A modeling study by top tobacco control experts finds that e-cigarettes are likely to provide public health benefits based on “conservative estimates” of the likely uptake of vaping and smoking by adolescents and young adults.
The study, published in Nicotine & Tobacco Research, suggests that “recent claims by some scientists that e-cigarettes are likely to act as a gateway to the use of tobacco products are overstated,” says the study’s lead author, population scientist David Levy, PhD, a professor of oncology at Georgetown Lombardi Comprehensive Cancer Center.
If used instead of smoking, e-cigarettes provide the potential to reduce harm and improve public health, Levy says. But they also have the potential to increase harm if youth who would not have otherwise smoked become cigarette smokers as a direct consequence of first trying e-cigarettes— the so-called “gateway” hypothesis that has gained favor by some, he says.
“Our study indicates that, considering a broad range of reasonable scenarios, e-cigarettes are likely to reduce cigarette smoking and not lead to offsetting increases in harm from the use of e-cigarettes and more deadly cigarettes,” Levy says. “When we consider the plausible positive and negative aspects of e-cigarette use, we find that vaping is likely to have a net positive public health impact.”
The team that developed the model — researchers from the US, Australia and Canada — projected a reduction of 21% in smoking-attributable deaths and 20% in life years lost as a result of use of e-cigarettes in people born in 1997 or after, compared to what would have happened if e-cigarettes were not an option.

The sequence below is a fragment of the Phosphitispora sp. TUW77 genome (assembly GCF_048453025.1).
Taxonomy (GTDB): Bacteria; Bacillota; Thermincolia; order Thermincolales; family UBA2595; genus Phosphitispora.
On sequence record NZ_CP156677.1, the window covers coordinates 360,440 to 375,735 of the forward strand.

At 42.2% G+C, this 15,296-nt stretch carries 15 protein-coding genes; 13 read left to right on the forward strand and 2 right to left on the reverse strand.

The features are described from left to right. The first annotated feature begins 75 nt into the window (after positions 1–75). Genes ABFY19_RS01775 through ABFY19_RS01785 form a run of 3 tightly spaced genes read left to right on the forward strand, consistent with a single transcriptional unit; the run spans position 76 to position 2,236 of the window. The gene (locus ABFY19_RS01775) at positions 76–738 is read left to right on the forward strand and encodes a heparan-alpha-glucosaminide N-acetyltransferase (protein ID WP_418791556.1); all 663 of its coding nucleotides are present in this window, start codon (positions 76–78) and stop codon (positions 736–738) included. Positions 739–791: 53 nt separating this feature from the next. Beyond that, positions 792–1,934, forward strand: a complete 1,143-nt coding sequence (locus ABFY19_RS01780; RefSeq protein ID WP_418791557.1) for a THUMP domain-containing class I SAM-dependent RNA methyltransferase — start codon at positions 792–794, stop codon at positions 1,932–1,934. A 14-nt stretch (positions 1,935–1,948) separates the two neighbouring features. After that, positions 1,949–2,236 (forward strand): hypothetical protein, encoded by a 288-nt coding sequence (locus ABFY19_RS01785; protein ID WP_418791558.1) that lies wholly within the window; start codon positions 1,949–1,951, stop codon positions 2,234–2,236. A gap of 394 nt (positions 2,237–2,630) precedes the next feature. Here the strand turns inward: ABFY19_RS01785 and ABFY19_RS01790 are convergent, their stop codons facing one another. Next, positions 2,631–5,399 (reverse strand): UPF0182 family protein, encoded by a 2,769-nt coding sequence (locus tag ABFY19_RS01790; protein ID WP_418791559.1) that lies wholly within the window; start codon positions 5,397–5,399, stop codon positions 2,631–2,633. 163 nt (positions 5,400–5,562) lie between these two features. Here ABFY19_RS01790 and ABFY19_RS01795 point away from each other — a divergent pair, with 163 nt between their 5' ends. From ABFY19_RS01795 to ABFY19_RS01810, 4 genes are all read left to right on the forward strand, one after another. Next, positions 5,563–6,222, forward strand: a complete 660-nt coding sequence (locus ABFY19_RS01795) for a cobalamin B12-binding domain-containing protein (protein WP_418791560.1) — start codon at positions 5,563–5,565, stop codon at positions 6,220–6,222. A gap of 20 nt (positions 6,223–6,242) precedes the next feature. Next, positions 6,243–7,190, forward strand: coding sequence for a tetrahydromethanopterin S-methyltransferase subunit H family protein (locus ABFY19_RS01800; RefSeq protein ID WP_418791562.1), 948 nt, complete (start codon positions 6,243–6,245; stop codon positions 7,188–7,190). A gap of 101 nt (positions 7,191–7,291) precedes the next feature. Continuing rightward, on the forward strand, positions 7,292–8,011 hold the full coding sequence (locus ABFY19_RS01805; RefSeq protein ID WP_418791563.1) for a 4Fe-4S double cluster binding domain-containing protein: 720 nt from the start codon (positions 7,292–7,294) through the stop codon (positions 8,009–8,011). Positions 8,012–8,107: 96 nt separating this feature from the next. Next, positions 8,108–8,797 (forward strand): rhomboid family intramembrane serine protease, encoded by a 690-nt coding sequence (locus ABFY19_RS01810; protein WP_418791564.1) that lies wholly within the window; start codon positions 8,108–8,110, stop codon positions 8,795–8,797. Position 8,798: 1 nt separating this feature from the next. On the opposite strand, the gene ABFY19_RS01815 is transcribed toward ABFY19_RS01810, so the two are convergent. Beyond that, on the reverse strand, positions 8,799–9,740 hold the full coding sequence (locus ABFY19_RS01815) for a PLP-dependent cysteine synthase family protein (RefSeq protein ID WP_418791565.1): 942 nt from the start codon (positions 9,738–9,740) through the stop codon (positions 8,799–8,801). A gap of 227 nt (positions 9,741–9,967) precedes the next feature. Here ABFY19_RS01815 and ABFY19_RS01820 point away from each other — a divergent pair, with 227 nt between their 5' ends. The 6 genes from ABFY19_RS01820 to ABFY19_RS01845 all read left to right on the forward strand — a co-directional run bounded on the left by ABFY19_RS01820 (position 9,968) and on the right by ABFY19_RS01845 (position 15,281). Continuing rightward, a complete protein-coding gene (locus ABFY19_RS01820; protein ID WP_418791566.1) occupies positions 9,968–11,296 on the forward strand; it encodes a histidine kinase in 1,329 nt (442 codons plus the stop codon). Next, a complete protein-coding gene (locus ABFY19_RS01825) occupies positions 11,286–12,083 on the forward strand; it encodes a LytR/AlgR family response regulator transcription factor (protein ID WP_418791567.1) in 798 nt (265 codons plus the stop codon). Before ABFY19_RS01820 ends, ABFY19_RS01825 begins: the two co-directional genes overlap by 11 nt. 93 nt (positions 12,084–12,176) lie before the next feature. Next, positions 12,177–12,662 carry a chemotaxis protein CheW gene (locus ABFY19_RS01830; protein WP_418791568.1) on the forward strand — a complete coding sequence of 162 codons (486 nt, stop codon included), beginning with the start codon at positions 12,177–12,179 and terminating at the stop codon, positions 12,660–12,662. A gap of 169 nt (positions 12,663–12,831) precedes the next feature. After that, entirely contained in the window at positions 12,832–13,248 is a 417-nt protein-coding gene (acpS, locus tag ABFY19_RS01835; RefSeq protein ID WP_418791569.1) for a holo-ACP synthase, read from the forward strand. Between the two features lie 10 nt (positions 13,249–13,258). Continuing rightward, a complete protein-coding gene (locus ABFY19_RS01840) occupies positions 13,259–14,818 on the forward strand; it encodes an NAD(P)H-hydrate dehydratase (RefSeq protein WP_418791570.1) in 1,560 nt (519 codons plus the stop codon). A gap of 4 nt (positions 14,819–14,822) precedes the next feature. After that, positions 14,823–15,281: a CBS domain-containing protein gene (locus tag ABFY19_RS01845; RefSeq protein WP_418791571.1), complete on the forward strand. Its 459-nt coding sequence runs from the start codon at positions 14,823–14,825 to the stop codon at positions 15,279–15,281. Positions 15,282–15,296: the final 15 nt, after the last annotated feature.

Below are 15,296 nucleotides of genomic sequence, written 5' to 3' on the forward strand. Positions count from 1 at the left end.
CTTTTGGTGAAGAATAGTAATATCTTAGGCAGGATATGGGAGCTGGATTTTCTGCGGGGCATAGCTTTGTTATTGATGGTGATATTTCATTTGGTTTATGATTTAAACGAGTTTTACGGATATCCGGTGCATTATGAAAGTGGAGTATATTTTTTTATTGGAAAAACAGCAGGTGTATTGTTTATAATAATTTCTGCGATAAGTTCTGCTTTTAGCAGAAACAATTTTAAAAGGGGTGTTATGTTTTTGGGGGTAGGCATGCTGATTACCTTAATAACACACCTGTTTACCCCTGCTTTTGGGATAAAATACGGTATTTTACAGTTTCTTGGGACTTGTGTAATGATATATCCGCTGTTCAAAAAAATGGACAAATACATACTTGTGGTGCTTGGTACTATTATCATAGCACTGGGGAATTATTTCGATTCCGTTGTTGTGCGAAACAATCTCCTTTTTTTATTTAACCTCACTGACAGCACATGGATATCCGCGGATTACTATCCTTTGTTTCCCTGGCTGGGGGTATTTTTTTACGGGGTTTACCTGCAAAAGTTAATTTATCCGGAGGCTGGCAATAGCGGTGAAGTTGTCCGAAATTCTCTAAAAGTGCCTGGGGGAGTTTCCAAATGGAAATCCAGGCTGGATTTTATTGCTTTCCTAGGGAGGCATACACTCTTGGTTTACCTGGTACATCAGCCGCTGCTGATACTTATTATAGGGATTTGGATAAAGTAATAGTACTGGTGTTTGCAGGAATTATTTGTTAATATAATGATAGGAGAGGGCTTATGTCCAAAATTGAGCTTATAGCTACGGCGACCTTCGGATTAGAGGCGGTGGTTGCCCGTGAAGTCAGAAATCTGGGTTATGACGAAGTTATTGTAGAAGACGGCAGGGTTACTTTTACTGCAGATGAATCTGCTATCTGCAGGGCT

“Our model is consistent with recent evidence that, while e-cigarette use has markedly increased, cigarette smoking among youth and young adults has fallen dramatically,” Levy says.
Levy supports the recent decision by the US FDA to ban use of e-cigarettes to youth younger than 18 “because we still want to discourage use of all nicotine and cigarette products,” he says.
Levy also says that, despite their estimates of an overall public health benefit from e-cigarettes, youth use of these products needs to be continuously monitored, since use patterns are likely to change as the product and awareness about the product changes.
While supporting prudent FDA regulation of e-cigarettes, Levy says he is concerned that regulating e-cigarettes in the same manner as cigarettes will pose a burden to smaller companies who will not have the resources necessary to gain marketing approval for their products. “Overregulation of e-cigarettes might actually stifle the development and marketing of safer products that could more effectively displace cigarettes,” he says.
Co-authors of the study are David Abrams, PhD, Zhe Yuan, MS, and Yian Zhang, MS, from Georgetown Lombardi Comprehensive Cancer Center; Andrea C. Villanti, PhD, MPH and Raymond Niaura, PhD, from the Schroeder Institute for Tobacco Research and Policy Studies at Truth Initiative; Ron Borland, PhD, from Cancer Control, Victoria, Australia; Rafael Meza, PhD, from the University of Michigan; Theodore R. Holford, PhD, from Yale University, Geoffrey T. Fong, PhD, from the University of Waterloo and the Ontario Institute for Cancer Research, Canada; and K. Michael Cummings, PhD, MPH, from the Medical University of South Carolina.
The study was funded by the National Institute on Drug Abuse (R01DA036497), the National Cancer Institute (P01- CA200512) and the Cancer Intervention and Surveillance Modeling Network (UO1-CA97450).
Cummings has received grant funding from the Pfizer, Inc., to study the impact of a hospital-based tobacco cessation intervention, and has received funding as an expert witness in litigation filed against the tobacco industry. The other co-authors report no related financial interests.